A word of caution! This tip isn’t illegal, but it is somewhat frowned upon by airlines. Large international or domestic terminals have thousands of flights scheduled every day. And there are several large airports that are layover hubs. It’s possible that you could find a cheaper flight to a different destination with a layover in the city you need to go to.
For example, if you are traveling to Chicago from LA, a flight from LA to Boston with a layover in Chicago could be cheaper than a direct flight from LA to Chicago. So instead of going all the way to Boston, you just get off in Chicago and don’t catch your connecting flight.
This type of flight can be difficult to organize and there are a few important details to keep in mind. You’ll need to book each trip separately. Some airlines will cancel the return flight if you don’t get to the final destination on your travel itinerary. So book your flights as one-way flights. And only travel with carry on baggage. Anything you check will go on to whatever final destination you booked.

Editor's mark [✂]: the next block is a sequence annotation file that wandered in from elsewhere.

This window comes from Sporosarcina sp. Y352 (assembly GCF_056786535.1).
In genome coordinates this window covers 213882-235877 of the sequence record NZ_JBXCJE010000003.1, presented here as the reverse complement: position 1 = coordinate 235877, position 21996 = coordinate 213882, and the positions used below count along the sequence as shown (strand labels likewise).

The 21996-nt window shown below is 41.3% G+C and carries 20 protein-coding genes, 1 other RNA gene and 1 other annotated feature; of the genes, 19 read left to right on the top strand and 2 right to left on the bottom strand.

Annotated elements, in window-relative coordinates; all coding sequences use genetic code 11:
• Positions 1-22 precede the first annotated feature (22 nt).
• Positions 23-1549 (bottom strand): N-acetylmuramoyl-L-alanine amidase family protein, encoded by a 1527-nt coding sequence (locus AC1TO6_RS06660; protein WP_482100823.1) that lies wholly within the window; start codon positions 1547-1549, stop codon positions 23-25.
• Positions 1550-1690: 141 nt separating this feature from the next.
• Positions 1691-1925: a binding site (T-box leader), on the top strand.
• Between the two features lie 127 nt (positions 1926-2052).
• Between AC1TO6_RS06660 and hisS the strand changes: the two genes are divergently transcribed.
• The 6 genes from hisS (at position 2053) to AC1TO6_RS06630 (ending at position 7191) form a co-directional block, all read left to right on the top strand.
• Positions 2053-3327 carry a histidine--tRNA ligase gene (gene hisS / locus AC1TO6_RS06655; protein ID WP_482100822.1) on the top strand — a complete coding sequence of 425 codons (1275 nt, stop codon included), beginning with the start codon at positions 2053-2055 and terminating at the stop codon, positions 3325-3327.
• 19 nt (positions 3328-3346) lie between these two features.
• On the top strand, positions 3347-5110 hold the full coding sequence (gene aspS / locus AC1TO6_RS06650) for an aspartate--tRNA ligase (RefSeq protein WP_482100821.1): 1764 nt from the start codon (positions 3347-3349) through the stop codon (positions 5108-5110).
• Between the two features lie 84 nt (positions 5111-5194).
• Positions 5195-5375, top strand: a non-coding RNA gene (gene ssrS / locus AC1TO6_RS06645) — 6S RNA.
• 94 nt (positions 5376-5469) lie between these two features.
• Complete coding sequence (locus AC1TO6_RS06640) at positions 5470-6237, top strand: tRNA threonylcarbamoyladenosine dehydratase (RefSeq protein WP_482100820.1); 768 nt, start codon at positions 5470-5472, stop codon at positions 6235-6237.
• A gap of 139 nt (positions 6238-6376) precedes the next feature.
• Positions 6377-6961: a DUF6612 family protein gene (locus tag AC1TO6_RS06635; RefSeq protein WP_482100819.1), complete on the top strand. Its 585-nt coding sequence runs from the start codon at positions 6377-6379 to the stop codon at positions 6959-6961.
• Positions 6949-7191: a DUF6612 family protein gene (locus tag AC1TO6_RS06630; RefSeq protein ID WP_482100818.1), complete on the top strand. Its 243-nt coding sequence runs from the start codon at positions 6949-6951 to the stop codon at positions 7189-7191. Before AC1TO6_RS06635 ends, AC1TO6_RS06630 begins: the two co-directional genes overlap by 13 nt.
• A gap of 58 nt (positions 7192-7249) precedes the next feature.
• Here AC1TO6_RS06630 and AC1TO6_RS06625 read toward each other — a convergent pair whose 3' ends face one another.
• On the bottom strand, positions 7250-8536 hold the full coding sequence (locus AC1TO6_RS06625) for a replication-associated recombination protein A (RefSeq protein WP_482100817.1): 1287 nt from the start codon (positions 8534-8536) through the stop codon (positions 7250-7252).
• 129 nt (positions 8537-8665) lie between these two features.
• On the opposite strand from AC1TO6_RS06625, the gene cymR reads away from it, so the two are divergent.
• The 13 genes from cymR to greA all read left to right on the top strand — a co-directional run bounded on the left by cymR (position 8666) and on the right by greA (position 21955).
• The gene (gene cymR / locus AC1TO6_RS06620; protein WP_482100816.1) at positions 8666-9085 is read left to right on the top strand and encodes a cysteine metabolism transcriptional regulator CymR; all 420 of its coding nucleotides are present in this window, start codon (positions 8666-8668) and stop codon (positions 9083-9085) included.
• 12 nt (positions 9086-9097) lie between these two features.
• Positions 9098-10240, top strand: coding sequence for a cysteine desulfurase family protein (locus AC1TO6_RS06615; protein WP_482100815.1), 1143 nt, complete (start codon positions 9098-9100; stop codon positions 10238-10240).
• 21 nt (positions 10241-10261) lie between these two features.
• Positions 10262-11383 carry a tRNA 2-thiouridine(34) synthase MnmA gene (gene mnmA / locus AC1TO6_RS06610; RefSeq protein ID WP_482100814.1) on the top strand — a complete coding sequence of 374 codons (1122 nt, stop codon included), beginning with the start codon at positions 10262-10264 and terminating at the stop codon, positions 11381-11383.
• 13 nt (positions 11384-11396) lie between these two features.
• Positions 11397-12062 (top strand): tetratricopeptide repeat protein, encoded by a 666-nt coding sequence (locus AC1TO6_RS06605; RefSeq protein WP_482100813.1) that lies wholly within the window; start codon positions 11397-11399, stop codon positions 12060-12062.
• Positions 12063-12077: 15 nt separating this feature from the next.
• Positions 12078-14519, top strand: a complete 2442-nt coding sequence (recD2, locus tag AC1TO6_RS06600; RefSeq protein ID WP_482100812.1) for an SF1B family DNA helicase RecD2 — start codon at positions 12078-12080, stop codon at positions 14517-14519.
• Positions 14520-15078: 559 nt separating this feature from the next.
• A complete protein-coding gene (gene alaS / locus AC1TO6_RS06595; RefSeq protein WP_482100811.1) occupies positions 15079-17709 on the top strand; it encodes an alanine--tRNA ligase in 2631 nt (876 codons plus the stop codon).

5. Fly overnight
No one wants to be standing in the airport security line at 2 a.m. But if you do, you might be able to save a significant amount of money. The most popular flight times are during the day. But if you’re willing to suffer through sleep loss, it might be worth it.
Depending on how long your flight is, it might be possible to simply book a red-eye flight. If you go to the airline’s site and list your preferred times as “Anytime”, you’ll be able to compare prices and see the different times available.
Making the Journey
If you can get the time off work, you might be staying for a few days. If your loved one started end-of-life planning, there’s probably a long checklist to sort through. Taking care of their final affairs is difficult—but it’s less stressful if you aren’t worried about your finances. Using these tips could help you find a cheaper way to reach your destination.
If you're looking for more information on Southwest's policies, read our guides on Southwest Airlines' policy for flying with cremated remains.
- Southwest. “Bereavement and Emergency Fares.” n.d., www.southwest.com/html/customer-service/bereavement/index.html